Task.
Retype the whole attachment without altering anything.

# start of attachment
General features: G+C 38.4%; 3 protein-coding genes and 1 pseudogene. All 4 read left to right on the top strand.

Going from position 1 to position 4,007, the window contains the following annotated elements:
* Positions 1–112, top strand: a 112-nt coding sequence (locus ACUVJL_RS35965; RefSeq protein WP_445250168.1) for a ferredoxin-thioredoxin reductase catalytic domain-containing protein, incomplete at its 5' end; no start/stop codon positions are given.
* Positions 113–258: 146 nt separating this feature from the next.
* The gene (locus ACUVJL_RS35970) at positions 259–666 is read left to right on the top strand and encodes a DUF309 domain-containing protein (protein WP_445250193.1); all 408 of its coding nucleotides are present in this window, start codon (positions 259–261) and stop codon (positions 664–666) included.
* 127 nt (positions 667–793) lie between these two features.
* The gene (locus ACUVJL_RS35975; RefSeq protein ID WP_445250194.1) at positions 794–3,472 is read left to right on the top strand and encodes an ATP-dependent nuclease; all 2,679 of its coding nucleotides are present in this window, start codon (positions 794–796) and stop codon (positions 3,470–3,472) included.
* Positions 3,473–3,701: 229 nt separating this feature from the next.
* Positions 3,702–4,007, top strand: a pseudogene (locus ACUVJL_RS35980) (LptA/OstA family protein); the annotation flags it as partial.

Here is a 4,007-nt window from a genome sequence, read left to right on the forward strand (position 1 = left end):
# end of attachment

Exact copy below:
General features: G+C 38.4%; 3 protein-coding genes and 1 pseudogene. All 4 read left to right on the top strand.

Going from position 1 to position 4,007, the window contains the following annotated elements:
* Positions 1–112, top strand: a 112-nt coding sequence (locus ACUVJL_RS35965; RefSeq protein WP_445250168.1) for a ferredoxin-thioredoxin reductase catalytic domain-containing protein, incomplete at its 5' end; no start/stop codon positions are given.
* Positions 113–258: 146 nt separating this feature from the next.
* The gene (locus ACUVJL_RS35970) at positions 259–666 is read left to right on the top strand and encodes a DUF309 domain-containing protein (protein WP_445250193.1); all 408 of its coding nucleotides are present in this window, start codon (positions 259–261) and stop codon (positions 664–666) included.
* 127 nt (positions 667–793) lie between these two features.
* The gene (locus ACUVJL_RS35975; RefSeq protein ID WP_445250194.1) at positions 794–3,472 is read left to right on the top strand and encodes an ATP-dependent nuclease; all 2,679 of its coding nucleotides are present in this window, start codon (positions 794–796) and stop codon (positions 3,470–3,472) included.
* Positions 3,473–3,701: 229 nt separating this feature from the next.
* Positions 3,702–4,007, top strand: a pseudogene (locus ACUVJL_RS35980) (LptA/OstA family protein); the annotation flags it as partial.

Here is a 4,007-nt window from a genome sequence, read left to right on the forward strand (position 1 = left end):